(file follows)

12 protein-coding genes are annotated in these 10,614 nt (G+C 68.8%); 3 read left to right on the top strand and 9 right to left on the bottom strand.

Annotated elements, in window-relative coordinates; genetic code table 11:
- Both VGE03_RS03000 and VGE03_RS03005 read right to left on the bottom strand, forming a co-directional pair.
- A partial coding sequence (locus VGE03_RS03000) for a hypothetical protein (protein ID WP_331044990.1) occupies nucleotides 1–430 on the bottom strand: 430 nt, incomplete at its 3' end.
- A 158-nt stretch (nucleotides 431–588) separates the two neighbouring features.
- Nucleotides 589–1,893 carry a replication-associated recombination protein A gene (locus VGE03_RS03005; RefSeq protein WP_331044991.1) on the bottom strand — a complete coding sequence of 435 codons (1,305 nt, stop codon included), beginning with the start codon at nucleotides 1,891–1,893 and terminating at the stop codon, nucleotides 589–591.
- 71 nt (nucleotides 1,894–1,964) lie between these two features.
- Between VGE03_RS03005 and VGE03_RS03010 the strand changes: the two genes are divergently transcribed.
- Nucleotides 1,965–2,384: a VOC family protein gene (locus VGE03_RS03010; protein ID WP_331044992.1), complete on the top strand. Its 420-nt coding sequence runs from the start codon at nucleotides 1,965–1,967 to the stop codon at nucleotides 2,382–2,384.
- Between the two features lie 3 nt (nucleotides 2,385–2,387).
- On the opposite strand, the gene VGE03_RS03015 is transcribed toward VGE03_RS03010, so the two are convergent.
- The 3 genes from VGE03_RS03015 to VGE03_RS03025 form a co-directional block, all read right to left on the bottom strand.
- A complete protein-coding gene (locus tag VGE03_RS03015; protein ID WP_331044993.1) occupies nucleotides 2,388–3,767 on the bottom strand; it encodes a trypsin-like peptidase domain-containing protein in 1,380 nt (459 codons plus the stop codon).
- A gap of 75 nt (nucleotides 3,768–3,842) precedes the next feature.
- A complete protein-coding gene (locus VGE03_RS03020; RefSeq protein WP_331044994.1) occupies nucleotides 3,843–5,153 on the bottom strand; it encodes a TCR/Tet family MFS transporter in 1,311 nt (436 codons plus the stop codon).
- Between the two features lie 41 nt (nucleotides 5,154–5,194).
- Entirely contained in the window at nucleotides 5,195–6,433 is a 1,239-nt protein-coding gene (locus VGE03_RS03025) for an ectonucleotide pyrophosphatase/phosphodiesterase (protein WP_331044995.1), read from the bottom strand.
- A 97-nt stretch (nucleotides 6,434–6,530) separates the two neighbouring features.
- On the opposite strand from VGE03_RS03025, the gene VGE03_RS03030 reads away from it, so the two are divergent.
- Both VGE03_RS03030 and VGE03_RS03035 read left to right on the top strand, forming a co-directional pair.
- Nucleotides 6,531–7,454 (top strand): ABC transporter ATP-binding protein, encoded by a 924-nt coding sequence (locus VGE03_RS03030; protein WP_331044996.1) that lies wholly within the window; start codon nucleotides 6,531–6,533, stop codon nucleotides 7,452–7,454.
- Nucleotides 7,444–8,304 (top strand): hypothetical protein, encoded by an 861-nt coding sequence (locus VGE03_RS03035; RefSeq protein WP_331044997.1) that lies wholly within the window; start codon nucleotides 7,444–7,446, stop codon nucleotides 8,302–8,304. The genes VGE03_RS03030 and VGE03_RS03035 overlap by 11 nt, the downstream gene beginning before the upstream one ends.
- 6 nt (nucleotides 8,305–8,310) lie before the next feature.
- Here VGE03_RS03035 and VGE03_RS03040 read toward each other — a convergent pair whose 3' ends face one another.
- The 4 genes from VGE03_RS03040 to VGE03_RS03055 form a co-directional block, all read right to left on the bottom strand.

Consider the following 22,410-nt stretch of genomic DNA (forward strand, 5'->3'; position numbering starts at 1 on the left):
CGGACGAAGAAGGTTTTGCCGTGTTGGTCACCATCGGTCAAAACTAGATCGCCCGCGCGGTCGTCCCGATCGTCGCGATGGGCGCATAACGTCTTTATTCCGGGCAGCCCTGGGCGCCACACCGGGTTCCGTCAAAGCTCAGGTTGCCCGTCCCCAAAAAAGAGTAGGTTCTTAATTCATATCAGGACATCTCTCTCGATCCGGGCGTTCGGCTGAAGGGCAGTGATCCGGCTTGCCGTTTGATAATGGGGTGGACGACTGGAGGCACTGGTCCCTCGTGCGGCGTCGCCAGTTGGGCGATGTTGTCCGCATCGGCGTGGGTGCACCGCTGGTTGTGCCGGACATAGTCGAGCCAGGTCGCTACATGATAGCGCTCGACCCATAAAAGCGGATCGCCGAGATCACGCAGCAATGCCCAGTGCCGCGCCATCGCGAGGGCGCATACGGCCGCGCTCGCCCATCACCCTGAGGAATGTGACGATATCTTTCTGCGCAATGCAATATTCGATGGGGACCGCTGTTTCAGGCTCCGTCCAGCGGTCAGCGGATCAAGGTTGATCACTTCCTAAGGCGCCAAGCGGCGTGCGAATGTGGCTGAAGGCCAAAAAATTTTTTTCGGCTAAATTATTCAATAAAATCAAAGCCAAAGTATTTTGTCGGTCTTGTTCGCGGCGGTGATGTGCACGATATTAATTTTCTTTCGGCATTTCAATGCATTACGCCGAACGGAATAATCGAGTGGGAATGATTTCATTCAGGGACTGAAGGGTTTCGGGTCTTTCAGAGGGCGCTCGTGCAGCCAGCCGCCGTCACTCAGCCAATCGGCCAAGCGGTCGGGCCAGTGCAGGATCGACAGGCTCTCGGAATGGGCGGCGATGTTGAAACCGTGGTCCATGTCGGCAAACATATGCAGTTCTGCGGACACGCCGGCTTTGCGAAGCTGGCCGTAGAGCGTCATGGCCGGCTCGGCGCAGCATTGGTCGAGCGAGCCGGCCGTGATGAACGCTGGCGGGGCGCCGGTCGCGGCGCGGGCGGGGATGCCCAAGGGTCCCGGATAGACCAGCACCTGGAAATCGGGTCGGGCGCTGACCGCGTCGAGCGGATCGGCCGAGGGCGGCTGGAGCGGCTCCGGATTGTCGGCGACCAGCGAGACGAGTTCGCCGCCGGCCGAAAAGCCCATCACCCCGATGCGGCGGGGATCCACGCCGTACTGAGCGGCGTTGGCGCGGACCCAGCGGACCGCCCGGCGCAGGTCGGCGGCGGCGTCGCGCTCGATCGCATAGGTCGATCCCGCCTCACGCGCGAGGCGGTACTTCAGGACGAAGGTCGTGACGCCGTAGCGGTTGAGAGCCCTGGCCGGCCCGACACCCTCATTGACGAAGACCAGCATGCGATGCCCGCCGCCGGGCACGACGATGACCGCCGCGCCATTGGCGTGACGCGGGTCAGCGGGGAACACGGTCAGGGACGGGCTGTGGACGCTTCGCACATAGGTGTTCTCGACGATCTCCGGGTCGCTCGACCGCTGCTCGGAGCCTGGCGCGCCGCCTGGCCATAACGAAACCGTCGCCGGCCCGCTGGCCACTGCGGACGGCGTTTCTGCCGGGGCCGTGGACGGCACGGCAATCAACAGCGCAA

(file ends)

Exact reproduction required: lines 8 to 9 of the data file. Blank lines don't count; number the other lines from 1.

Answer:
- Between VGE03_RS03005 and VGE03_RS03010 the strand changes: the two genes are divergently transcribed.
- Nucleotides 1,965–2,384: a VOC family protein gene (locus VGE03_RS03010; protein ID WP_331044992.1), complete on the top strand. Its 420-nt coding sequence runs from the start codon at nucleotides 1,965–1,967 to the stop codon at nucleotides 2,382–2,384.